Effect of Isolated Cultures Fermentation on the Microbial Loads of Fermented African Oil Bean Seed (Pentachletra macrophylla) Products

Main Article Content

Udo, I. I.
Ojimelukwe, P. C.


The study explores the effect of isolated culture from traditionally fermented African oil bean seed on the microbial loads of pure and mixed cultures fermented “Ukana” (Ugba, African oil bean seed dessert). The isolates were morphologically and biochemically characterized. Their results as indicated in this study compared favorably to standard. Their characteristics resemble that of Bacillus substillis and Lactobacillus fermentum. These identified isolates were used as pure and mixed cultures to ferment African oil bean seed at 24 h, 48 h, 72 h and 96 h. The result obtained indicated that total coliform and Staphylococcus aureus count increased across the fermentation period when AOBS was traditionally fermented but kept decreasing as the fermentation period progressed in pure and mixed cultures fermented samples. The range of the total fungal count (TFC) varied from 5.1 x 104 Cfu/ml to 1.0 x 103 Cfu/ml. Moreover, the number of Lactic acid bacteria recorded in this study outweighed the fungi count. The result also showed that the colony count of Lactic acid bacteria at 96 h fermentation period supersedes that of coliform, staphylococcus and fungi whereas the total coliform was higher in traditionally fermented AOBS. This result according to literature could be attributed to the production of bacitracin and organic acids, especially bacteriocins which can inhibit the proliferation of pathogenic organisms. Bacillus substillis and Lactobacillus fermemtum isolated in this research are desirable probiotics with enormous health functions.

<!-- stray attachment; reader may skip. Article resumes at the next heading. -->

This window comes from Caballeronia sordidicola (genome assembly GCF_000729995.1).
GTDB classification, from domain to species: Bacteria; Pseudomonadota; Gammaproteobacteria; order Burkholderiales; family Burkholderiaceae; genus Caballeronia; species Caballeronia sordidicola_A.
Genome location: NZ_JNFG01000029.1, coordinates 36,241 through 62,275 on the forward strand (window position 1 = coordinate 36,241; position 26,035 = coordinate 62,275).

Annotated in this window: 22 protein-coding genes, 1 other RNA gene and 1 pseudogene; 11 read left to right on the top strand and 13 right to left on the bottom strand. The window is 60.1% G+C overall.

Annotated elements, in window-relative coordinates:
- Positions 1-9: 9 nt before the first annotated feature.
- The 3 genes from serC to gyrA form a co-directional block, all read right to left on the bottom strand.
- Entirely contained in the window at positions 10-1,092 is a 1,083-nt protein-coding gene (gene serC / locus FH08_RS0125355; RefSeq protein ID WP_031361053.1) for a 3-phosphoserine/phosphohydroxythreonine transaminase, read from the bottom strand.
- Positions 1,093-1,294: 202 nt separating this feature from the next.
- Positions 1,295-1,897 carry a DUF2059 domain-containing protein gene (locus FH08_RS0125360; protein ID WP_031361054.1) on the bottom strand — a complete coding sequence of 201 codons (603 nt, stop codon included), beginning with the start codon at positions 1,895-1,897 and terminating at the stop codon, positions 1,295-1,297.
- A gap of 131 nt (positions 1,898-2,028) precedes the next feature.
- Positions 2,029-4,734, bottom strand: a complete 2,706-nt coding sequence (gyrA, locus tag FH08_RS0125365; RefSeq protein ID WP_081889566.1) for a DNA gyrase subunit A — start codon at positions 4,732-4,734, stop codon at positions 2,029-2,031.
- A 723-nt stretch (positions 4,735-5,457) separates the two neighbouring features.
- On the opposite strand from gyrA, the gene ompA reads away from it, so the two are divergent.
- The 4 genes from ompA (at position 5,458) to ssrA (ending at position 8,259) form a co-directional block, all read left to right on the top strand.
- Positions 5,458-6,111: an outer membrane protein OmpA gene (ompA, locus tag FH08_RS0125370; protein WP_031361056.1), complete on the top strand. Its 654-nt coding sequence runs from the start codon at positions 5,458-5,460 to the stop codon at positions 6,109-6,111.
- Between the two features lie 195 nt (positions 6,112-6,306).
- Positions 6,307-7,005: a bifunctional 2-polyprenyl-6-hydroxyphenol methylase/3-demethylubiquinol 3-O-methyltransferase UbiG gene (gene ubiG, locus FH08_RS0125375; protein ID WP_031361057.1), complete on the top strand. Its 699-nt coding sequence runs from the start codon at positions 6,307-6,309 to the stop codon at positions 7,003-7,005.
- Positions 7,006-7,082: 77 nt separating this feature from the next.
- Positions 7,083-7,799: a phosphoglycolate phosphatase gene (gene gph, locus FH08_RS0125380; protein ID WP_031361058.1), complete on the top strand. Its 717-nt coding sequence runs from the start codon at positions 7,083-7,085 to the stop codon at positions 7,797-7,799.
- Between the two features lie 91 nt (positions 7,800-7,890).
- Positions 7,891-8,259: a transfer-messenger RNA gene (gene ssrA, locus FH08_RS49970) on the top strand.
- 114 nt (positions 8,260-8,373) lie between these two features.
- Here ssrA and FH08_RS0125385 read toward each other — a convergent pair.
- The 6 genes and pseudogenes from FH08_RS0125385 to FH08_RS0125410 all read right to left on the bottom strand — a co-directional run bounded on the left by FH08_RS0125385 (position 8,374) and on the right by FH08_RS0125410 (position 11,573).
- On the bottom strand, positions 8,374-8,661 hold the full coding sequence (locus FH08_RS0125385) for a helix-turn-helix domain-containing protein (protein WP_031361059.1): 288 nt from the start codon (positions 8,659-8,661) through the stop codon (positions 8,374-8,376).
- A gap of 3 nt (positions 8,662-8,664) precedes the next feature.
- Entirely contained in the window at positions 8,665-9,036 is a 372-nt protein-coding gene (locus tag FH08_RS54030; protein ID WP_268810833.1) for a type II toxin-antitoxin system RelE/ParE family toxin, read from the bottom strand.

Keywords: Isolated Culture, Microbial Load, Fermentation, Bacteriocin, Probiotic

Article Details

Effect of Isolated Cultures Fermentation on the Microbial Loads of Fermented African Oil Bean Seed (Pentachletra macrophylla) Products. (2024). African Journal of Agricultural Science and Food Research, 15(1), 43-60. https://doi.org/10.62154/axfy5732

Copyright (c) 2024 Udo, I. I., Ojimelukwe, P. C. (Author)

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This work is licensed under a Creative Commons Attribution 4.0 International License.

Udo, I. I., University of Uyo, Akwa Ibom State, Nigeria.

Department of Food Science and Technology,

University of Uyo, Akwa Ibom State, Nigeria.

Ojimelukwe, P. C., Michael Okpara, University of Agriculture, Umudike, Abia State, Nigeria.

Department of Food Science and Technology,

Michael Okpara, University of Agriculture, Umudike, Abia State, Nigeria. 

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